Amidst the pomp and circumstance of graduation, consider your faith as well.
Thousands of graduation ceremonies are held across the United States in May and June. Many schools have two ceremonies. One is the baccalaureate, or religious service, held in a church. The other ceremony has commencement exercises, including the procession (see the video below on the history of the Pomp and Circumstance March). Graduates also hear speeches by the valedictorian and salutatorian and receive their diplomas.
Historians believe that graduation exercises were first held by European universities during the Middle Ages. Today, American educational institutions still retain many of the European graduation traditions. The customary long robes and flat, tasseled mortarboards are derived from European academic dress.
When we become Christians, in a sense we are also “graduating.” Our name is called out and recorded in the Lamb’s Book of Life. Instead of rental gowns, we get permanent robes of righteousness and a helmet of salvation (without the hassle of a tassel). Our “diploma” is the Good News, which God entrusts to us so that we can share it with others.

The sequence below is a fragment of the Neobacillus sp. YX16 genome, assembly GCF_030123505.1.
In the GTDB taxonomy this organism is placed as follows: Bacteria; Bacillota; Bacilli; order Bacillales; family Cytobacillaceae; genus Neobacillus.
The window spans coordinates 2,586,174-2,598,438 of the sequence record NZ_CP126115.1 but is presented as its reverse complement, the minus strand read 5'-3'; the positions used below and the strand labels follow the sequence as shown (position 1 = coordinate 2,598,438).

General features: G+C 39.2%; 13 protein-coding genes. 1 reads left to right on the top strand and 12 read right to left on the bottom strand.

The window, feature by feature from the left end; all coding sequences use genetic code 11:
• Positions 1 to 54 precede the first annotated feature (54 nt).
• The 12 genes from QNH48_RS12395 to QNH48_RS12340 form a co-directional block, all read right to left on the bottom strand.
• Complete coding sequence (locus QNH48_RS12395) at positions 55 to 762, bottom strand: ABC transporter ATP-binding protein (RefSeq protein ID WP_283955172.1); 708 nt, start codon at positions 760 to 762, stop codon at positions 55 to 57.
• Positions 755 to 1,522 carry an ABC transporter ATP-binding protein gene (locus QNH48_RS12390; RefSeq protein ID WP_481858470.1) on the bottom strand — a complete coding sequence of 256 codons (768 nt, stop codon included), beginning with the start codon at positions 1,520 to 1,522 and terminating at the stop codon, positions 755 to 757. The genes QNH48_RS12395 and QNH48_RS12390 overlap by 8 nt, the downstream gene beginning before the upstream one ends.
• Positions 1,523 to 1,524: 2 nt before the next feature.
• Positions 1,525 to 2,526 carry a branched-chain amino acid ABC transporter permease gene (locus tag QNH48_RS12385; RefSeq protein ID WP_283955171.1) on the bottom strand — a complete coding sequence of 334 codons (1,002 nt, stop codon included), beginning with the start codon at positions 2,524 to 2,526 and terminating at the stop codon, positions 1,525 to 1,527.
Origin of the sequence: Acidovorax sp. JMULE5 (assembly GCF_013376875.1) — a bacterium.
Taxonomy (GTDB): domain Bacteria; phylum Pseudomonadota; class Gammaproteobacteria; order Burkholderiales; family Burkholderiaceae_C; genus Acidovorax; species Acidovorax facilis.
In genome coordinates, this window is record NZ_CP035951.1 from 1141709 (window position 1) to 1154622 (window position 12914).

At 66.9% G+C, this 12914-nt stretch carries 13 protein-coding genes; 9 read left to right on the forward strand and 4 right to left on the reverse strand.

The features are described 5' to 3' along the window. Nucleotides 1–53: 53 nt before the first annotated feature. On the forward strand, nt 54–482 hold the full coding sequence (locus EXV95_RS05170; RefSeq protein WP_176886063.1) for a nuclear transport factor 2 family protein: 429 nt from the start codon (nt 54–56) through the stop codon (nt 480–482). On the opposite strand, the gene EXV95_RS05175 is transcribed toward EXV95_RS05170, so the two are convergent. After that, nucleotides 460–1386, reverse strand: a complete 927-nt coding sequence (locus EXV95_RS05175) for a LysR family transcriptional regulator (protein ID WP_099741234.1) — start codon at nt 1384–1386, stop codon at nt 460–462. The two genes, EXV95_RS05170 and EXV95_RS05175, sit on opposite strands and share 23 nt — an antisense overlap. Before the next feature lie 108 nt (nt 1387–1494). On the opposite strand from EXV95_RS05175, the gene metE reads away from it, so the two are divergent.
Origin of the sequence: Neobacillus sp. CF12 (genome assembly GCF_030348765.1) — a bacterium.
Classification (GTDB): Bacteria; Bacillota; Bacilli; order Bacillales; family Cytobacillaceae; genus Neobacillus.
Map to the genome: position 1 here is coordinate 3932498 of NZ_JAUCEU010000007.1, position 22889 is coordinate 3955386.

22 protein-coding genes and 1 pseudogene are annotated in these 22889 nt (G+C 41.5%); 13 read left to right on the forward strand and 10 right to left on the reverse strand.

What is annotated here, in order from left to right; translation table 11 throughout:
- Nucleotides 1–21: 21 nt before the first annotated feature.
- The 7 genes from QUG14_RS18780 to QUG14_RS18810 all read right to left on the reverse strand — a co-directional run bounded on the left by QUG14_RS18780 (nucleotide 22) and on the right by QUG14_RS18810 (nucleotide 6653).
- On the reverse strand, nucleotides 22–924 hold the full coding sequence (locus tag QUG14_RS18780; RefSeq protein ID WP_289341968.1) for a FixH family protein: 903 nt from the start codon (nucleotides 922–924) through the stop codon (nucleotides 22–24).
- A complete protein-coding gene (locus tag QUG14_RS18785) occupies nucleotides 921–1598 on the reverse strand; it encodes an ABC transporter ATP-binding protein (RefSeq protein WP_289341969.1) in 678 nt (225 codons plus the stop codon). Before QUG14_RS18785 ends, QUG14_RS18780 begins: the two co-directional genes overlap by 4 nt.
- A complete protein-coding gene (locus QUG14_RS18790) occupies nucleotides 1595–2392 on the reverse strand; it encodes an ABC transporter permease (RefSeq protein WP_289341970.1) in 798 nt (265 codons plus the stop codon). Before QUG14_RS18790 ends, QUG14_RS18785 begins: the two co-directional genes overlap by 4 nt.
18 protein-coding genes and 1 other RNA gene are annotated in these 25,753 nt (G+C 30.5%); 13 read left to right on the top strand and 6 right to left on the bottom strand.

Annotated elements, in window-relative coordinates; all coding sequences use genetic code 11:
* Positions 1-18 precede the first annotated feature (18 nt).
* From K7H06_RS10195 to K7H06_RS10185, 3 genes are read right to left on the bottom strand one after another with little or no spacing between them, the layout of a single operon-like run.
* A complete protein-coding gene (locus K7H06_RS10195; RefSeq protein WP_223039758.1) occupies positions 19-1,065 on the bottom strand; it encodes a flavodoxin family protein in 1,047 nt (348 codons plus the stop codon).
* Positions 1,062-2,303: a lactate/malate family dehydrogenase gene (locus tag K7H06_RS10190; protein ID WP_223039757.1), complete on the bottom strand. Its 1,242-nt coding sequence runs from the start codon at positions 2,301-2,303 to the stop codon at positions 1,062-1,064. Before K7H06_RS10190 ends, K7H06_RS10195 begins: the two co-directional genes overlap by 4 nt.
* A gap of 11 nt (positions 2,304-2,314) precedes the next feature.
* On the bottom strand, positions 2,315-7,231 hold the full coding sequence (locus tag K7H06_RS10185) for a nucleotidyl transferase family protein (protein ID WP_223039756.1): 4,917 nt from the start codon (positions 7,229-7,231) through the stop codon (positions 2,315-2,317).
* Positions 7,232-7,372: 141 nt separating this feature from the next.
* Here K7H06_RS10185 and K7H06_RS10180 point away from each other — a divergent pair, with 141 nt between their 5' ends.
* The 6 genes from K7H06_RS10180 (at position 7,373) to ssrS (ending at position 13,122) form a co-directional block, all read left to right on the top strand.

“For I know the plans I have for you,” says the LORD. “They are plans for good and not for disaster, to give you a future and a hope.” Jeremiah 29:11
Like a new graduate, we may wonder what our future holds. While God’s Word doesn’t give us specific details of how our life will play out, it does give us assurance about our future. Before we even knew him, God had a custom-made spiritual career planned for us. He has equipped us with exactly what we need to travel that path.
We can know that our future is secure in his hands as we wait for that final “graduation ceremony,” when our name will once again be called and we will walk across the stage to find God and eternity waiting on the other side. And then our real future will begin.
Watch this video to learn about Sir Edgar Elgar, the English composer who gave us the music traditionally played at graduation ceremonies:
© Dianne Neal Matthews (www.DianneNealMatthews.com). Dianne is a freelance writer and the author of four daily devotional books. This article is adapted from her book, The One Year on This Day (Tyndale House).